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MEMPHIS — An academic turnaround at an urban high school with a rich tradition of educating African-Americans has earned graduating seniors a commencement address from President Barack Obama.

Booker T. Washington High School found out it was the winner of a national competition in a phone call Tuesday from Vice President Joe Biden.

The school’s accomplishment was announced as the city of Memphis is enduring the second-worst flood of its history. The flooding didn’t threaten the school building.

Principal Alisha Kiner said she jumped up and down so much that she came out of her shoes when she heard the news.

“Out of body experience. Not real. Reeling. Those are words that come to mind right now,” Kiner said.

A professionally produced video outlined the hurdles the school’s 500 students have overcome to win the competition.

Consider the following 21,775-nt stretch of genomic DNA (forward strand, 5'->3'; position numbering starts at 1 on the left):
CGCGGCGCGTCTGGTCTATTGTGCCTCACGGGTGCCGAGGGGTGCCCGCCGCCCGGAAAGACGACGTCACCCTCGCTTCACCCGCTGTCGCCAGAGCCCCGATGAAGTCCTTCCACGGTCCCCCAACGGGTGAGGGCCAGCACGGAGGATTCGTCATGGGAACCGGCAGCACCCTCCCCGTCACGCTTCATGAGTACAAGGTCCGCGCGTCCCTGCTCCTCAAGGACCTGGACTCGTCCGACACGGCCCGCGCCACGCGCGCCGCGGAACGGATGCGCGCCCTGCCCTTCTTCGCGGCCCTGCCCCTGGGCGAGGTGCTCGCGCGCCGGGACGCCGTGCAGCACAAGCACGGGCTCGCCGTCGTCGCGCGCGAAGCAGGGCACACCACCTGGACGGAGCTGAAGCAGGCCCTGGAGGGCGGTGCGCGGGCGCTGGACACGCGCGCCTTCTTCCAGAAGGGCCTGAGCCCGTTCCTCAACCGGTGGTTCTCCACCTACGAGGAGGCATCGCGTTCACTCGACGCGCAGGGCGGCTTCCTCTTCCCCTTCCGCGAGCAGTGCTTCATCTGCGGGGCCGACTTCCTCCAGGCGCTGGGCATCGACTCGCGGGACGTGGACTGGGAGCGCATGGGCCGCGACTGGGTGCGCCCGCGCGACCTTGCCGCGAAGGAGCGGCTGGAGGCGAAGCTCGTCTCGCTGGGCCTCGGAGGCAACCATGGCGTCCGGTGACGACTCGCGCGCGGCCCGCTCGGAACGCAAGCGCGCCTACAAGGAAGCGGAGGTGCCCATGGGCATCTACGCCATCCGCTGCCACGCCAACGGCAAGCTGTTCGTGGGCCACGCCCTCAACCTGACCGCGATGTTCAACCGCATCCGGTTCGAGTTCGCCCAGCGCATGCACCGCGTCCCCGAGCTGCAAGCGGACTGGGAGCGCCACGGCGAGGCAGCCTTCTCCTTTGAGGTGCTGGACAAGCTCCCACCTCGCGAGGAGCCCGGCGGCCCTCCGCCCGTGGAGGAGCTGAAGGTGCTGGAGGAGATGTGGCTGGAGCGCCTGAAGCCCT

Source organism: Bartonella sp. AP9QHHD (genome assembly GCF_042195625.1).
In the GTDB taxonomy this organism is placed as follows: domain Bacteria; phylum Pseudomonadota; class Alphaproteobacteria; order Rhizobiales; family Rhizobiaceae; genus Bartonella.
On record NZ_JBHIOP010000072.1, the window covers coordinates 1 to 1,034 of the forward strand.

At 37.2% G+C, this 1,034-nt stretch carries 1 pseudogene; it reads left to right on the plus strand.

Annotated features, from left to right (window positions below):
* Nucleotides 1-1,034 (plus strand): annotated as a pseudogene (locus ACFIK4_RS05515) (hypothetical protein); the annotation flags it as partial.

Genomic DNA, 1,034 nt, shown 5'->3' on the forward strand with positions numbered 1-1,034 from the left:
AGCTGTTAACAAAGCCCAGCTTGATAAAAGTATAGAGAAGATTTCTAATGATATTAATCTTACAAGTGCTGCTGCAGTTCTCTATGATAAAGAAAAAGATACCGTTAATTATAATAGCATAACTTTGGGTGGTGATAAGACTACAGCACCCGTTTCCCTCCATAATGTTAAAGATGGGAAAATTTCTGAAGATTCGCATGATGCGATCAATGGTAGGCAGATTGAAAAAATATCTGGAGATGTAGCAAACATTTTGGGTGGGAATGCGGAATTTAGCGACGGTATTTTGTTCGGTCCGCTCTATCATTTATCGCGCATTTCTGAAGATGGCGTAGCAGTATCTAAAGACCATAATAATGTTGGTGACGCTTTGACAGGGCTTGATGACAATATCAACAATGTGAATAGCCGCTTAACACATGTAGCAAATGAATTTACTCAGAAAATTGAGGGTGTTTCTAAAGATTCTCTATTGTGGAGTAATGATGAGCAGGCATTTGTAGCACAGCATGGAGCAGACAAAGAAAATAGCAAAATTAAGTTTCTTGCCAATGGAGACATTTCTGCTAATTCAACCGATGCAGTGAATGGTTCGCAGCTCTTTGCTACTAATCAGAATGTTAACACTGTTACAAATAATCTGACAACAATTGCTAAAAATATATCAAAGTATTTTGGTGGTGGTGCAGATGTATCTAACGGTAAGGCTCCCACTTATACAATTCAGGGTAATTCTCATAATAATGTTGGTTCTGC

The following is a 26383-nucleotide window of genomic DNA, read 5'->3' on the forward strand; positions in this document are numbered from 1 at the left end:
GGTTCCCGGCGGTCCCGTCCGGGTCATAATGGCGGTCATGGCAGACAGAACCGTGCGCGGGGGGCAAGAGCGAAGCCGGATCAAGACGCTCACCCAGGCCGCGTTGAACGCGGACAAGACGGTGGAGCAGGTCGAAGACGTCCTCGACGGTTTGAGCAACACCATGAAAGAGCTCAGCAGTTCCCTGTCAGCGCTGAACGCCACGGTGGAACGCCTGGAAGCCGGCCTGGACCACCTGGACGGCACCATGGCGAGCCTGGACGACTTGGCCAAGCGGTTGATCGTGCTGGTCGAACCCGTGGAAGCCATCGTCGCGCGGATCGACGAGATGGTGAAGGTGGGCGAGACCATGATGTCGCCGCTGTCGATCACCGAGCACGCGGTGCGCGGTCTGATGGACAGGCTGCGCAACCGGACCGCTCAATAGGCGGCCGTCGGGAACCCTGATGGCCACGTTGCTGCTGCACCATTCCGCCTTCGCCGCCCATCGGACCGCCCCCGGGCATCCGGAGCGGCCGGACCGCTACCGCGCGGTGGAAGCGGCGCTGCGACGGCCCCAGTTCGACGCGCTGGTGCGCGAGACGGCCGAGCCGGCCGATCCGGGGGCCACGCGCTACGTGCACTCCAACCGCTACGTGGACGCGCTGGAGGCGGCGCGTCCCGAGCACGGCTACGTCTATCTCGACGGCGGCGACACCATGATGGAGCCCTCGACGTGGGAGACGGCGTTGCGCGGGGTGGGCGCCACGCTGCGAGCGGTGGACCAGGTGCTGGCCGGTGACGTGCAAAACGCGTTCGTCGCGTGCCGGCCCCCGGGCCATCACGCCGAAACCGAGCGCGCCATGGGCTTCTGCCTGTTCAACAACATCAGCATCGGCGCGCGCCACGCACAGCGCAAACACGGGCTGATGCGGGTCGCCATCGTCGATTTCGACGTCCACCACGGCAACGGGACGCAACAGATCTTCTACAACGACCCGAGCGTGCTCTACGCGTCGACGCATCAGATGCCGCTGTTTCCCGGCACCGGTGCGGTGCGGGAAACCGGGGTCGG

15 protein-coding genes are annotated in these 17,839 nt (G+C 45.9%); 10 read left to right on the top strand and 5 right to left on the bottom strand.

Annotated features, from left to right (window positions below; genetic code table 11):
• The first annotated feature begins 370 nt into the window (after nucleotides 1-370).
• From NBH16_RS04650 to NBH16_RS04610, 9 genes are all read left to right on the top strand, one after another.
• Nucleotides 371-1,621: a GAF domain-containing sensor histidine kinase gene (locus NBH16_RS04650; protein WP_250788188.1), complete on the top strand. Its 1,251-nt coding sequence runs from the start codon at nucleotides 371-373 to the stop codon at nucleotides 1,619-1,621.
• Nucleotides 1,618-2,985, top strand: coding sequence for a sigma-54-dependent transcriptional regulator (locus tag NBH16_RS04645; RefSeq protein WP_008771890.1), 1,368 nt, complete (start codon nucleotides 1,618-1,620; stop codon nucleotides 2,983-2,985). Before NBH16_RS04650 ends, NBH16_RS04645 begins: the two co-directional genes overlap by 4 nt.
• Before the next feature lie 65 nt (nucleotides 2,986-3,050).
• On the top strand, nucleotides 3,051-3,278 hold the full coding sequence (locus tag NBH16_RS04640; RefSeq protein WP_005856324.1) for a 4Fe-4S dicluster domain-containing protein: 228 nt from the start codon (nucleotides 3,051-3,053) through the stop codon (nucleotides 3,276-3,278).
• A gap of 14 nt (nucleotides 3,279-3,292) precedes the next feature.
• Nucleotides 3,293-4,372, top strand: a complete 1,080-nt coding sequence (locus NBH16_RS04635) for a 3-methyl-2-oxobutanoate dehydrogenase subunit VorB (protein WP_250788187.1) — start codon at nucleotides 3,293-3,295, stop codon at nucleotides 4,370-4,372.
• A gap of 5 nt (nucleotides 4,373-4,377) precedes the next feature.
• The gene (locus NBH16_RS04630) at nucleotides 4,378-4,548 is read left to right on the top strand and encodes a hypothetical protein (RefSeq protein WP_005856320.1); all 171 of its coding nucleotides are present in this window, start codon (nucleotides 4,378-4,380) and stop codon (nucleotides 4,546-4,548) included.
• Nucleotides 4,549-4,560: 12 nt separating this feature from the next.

The school is in a gritty south Memphis neighborhood where the median annual income is less than $11,000 and the crime rate is the 14th highest in the nation. Last year 20 percent of the students lost their homes when their public housing project was closed and demolished.

Nevertheless, the school improved its graduation rate from 55 percent in 2007 to more than 80 percent in 2010. That improvement was cited as key to winning the administration’s Race to the Top High School Commencement Challenge, which honors schools for preparing students for college and careers.

The White House said more details would be released soon about when Obama would speak at the school.

Booker T. Washington High opened in 1873 as the first public high school for blacks in Memphis. Its alumni include Benjamin Hooks, who was executive director of the NAACP, and Willie Herenton, the city’s first black mayor.

The other finalists in the competition were High Tech High International in San Diego and Bridgeport High School in Bridgeport, Wash.

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